Both the vertical and horizontal lines create equal shapes, and are lines of symmetry.

**Draw a line from each vertex through the center to check for all lines of symmetry.**

As you draw lines from each vertex through the center, the regular hexagon has 4 additional lines of symmetry.

**State the number of lines of symmetry.**

A regular hexagon has 6 lines of symmetry.

**Locate the center of the 2D shape.**

**Draw a horizontal and/or vertical line of symmetry through the center of the shape.**

You can draw a vertical line as this divides the isosceles trapezoid into two identical shapes. Drawing a horizontal line does not divide the shape into two equal pieces, and is not a line of symmetry.

**Draw a line from each vertex through the center to check for all lines of symmetry.**

As you draw lines from each vertex through the center, the isosceles trapezoid has no additional lines of symmetry.

**State the number of lines of symmetry.**

An isosceles trapezoid has 1 line of symmetry.

**Locate the center of the 2D shape.**

**Draw a horizontal and/or vertical line of symmetry through the center of the shape.**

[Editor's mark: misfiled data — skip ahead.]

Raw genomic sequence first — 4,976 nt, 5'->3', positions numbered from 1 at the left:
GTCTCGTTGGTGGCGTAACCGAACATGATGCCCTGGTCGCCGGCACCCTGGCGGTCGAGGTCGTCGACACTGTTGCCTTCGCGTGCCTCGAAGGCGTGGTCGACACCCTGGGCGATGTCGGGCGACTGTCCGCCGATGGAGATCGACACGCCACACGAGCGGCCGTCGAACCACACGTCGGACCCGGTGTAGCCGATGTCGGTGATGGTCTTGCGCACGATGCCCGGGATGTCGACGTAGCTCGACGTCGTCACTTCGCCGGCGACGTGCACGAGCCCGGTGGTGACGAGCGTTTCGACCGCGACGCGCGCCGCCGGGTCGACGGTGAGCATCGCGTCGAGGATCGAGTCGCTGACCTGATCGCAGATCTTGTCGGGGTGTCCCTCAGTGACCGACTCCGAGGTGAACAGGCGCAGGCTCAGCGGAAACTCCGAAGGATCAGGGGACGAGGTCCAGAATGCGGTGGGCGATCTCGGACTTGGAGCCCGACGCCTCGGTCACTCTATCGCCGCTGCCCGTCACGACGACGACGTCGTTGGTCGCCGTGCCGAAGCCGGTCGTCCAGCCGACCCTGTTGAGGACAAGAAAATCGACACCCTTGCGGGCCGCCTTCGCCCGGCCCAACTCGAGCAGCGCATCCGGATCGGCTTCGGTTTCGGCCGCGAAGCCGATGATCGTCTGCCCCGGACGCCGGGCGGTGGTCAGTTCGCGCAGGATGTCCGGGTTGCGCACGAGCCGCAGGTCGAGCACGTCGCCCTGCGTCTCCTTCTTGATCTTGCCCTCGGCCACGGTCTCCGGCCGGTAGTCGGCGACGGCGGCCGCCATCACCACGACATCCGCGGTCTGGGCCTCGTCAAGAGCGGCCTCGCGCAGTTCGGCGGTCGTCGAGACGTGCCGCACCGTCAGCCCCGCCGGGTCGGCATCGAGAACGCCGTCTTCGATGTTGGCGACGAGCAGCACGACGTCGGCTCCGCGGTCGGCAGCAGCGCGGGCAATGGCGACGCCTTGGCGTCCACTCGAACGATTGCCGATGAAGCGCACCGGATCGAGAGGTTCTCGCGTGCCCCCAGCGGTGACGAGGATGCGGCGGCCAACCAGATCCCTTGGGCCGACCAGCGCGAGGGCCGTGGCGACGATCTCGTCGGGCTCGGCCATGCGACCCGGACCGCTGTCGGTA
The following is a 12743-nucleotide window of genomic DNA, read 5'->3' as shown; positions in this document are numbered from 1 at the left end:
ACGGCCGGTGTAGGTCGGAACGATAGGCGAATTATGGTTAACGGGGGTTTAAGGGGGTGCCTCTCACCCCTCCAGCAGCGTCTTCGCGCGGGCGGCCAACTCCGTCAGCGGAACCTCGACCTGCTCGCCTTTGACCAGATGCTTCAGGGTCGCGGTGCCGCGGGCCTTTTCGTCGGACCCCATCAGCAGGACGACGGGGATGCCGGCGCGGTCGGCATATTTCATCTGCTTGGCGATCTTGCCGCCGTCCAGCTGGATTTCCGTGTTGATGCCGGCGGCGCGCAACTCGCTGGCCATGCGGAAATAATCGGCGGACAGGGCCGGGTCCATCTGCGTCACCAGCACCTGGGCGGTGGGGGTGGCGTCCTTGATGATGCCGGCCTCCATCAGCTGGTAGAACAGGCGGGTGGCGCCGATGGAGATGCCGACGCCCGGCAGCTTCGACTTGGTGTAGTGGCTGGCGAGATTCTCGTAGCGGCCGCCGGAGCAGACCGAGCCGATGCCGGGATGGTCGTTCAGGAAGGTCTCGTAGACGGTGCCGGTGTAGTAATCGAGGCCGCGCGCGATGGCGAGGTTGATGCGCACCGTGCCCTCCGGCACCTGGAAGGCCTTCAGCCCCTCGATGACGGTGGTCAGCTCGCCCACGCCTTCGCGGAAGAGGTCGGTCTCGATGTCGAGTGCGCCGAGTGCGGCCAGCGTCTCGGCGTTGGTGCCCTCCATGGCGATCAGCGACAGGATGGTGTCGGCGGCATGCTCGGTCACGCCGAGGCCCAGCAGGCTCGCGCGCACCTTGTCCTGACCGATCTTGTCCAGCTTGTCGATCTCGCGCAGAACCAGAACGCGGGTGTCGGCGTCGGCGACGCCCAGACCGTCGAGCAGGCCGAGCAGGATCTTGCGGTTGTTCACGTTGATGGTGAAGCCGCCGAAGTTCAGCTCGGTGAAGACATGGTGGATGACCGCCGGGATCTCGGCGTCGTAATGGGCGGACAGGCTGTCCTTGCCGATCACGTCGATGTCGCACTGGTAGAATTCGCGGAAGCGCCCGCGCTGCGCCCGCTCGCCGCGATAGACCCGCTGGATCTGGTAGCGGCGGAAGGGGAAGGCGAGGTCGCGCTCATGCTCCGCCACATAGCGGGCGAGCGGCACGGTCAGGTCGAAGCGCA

You can draw a vertical line and a horizontal line as this divides the shape into two identical triangles.

**Draw a line from each vertex through the center to check for all lines of symmetry.**

The horizontal and vertical lines are from the vertex through the center and there are no additional lines of symmetry.

**State the number of lines of symmetry.**

A rhombus has 2 lines of symmetry.

- Instead of having students draw lines of symmetry on different shapes and objects on a worksheet, consider giving students cut outs and multiple copies of different shapes to allow them to fold and explore the possible lines of symmetry. Encourage them to use the cut outs to fold shapes over the line of symmetry to test for equivalence.

- Give students a group of items (pattern blocks, shape cut outs, classroom materials, etc.) and ask them to make symmetry groups. You do not necessarily even need to tell students what the groups should be exactly, just that they should deal with symmetry.

One student may create two groups: symmetrical and asymmetrical and another student may create groups based on the number of lines of symmetry.

**Thinking the number of sides are equal to the number of lines of symmetry**

Although this is true for regular shapes, this is not true for all shapes.

**Calling the diagonals of quadrilaterals a line of symmetry**

The diagonals of a quadrilateral are joined together and highlighted as a line of symmetry. The only quadrilateral where this is true is the square. Below is the example for an incorrect line of symmetry for a rectangle.